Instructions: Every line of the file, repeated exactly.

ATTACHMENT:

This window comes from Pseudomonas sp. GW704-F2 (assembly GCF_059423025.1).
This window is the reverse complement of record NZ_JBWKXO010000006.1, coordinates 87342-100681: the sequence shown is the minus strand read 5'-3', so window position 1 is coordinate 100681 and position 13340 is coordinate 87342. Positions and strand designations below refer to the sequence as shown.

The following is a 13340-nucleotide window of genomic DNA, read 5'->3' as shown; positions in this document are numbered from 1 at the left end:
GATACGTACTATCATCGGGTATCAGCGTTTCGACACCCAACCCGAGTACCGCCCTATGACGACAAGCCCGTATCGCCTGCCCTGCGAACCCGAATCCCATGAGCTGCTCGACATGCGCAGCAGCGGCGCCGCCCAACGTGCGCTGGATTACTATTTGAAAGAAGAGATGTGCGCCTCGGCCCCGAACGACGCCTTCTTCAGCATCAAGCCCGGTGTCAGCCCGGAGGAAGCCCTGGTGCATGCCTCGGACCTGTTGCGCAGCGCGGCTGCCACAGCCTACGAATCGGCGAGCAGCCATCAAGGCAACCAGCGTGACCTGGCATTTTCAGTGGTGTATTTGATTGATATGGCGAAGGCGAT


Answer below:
This window comes from Pseudomonas sp. GW704-F2 (assembly GCF_059423025.1).
This window is the reverse complement of record NZ_JBWKXO010000006.1, coordinates 87342-100681: the sequence shown is the minus strand read 5'-3', so window position 1 is coordinate 100681 and position 13340 is coordinate 87342. Positions and strand designations below refer to the sequence as shown.

The following is a 13340-nucleotide window of genomic DNA, read 5'->3' as shown; positions in this document are numbered from 1 at the left end:
GATACGTACTATCATCGGGTATCAGCGTTTCGACACCCAACCCGAGTACCGCCCTATGACGACAAGCCCGTATCGCCTGCCCTGCGAACCCGAATCCCATGAGCTGCTCGACATGCGCAGCAGCGGCGCCGCCCAACGTGCGCTGGATTACTATTTGAAAGAAGAGATGTGCGCCTCGGCCCCGAACGACGCCTTCTTCAGCATCAAGCCCGGTGTCAGCCCGGAGGAAGCCCTGGTGCATGCCTCGGACCTGTTGCGCAGCGCGGCTGCCACAGCCTACGAATCGGCGAGCAGCCATCAAGGCAACCAGCGTGACCTGGCATTTTCAGTGGTGTATTTGATTGATATGGCGAAGGCGAT